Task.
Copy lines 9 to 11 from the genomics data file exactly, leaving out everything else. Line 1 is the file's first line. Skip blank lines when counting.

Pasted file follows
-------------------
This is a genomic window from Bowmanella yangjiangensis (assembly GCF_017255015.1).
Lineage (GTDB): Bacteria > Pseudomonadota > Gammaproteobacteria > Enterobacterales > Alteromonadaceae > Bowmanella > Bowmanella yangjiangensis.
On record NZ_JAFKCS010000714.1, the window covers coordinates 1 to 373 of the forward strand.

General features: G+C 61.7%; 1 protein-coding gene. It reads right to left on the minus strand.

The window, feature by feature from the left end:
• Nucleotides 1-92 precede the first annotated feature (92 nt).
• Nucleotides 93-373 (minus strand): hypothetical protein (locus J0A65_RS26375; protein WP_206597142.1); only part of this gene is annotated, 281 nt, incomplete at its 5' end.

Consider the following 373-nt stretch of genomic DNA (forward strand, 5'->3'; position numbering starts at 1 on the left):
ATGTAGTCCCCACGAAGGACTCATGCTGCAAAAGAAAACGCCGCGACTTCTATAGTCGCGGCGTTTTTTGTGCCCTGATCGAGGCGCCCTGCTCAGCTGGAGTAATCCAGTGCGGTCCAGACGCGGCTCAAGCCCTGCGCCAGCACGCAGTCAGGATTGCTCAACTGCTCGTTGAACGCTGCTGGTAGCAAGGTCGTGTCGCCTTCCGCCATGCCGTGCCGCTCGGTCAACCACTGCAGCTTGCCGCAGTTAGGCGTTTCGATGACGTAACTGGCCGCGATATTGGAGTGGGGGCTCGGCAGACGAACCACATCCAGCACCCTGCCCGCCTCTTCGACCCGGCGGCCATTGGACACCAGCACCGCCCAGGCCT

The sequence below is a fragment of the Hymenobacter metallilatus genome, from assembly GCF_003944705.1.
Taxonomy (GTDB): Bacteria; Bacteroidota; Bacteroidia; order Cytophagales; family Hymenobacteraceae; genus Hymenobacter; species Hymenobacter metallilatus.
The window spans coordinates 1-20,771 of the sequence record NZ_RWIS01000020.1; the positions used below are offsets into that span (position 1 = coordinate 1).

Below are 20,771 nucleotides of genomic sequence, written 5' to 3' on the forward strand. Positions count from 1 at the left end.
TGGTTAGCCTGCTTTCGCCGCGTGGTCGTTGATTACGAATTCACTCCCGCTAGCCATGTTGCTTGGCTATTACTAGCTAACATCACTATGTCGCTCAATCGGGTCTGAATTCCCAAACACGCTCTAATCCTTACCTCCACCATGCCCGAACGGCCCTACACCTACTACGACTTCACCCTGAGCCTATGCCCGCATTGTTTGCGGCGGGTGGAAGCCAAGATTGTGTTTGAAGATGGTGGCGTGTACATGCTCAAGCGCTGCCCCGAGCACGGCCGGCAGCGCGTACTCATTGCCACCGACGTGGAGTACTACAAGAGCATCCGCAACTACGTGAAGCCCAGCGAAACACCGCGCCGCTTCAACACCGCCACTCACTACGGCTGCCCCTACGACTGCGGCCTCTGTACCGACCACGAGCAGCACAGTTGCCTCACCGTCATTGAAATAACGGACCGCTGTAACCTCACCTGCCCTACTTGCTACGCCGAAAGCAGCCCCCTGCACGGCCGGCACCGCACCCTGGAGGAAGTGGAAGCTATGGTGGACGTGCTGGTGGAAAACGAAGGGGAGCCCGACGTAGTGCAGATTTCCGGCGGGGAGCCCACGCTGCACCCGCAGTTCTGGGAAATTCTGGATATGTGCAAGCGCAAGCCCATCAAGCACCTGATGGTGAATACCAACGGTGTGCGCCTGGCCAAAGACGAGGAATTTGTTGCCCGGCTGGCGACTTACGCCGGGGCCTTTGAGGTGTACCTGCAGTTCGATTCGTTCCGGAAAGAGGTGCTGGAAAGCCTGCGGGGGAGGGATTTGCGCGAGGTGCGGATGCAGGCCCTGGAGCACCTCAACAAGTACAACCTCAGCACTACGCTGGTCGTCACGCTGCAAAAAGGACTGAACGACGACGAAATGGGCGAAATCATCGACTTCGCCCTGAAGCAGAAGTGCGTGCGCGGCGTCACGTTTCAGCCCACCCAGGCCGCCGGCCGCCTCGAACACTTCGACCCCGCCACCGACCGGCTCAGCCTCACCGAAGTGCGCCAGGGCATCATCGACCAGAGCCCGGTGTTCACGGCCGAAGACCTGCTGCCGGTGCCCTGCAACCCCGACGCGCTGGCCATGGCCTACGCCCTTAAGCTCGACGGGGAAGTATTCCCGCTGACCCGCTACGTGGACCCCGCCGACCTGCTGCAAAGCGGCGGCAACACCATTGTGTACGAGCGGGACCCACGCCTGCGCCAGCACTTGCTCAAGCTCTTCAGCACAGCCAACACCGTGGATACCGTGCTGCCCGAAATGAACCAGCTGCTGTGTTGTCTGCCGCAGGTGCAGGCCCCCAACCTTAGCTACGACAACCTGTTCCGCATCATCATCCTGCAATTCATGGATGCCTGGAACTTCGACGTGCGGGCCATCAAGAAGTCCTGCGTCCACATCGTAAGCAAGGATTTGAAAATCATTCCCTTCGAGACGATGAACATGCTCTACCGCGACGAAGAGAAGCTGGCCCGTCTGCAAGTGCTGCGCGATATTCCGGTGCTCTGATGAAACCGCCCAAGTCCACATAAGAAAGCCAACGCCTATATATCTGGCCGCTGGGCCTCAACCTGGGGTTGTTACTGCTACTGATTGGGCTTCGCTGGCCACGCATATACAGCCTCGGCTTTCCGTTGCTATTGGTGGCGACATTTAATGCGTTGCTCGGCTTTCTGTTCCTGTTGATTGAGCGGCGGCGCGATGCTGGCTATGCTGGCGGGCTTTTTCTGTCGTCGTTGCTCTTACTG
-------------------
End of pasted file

ATGTAGTCCCCACGAAGGACTCATGCTGCAAAAGAAAACGCCGCGACTTCTATAGTCGCGGCGTTTTTTGTGCCCTGATCGAGGCGCCCTGCTCAGCTGGAGTAATCCAGTGCGGTCCAGACGCGGCTCAAGCCCTGCGCCAGCACGCAGTCAGGATTGCTCAACTGCTCGTTGAACGCTGCTGGTAGCAAGGTCGTGTCGCCTTCCGCCATGCCGTGCCGCTCGGTCAACCACTGCAGCTTGCCGCAGTTAGGCGTTTCGATGACGTAACTGGCCGCGATATTGGAGTGGGGGCTCGGCAGACGAACCACATCCAGCACCCTGCCCGCCTCTTCGACCCGGCGGCCATTGGACACCAGCACCGCCCAGGCCT

The sequence below is a fragment of the Hymenobacter metallilatus genome, from assembly GCF_003944705.1.
Taxonomy (GTDB): Bacteria; Bacteroidota; Bacteroidia; order Cytophagales; family Hymenobacteraceae; genus Hymenobacter; species Hymenobacter metallilatus.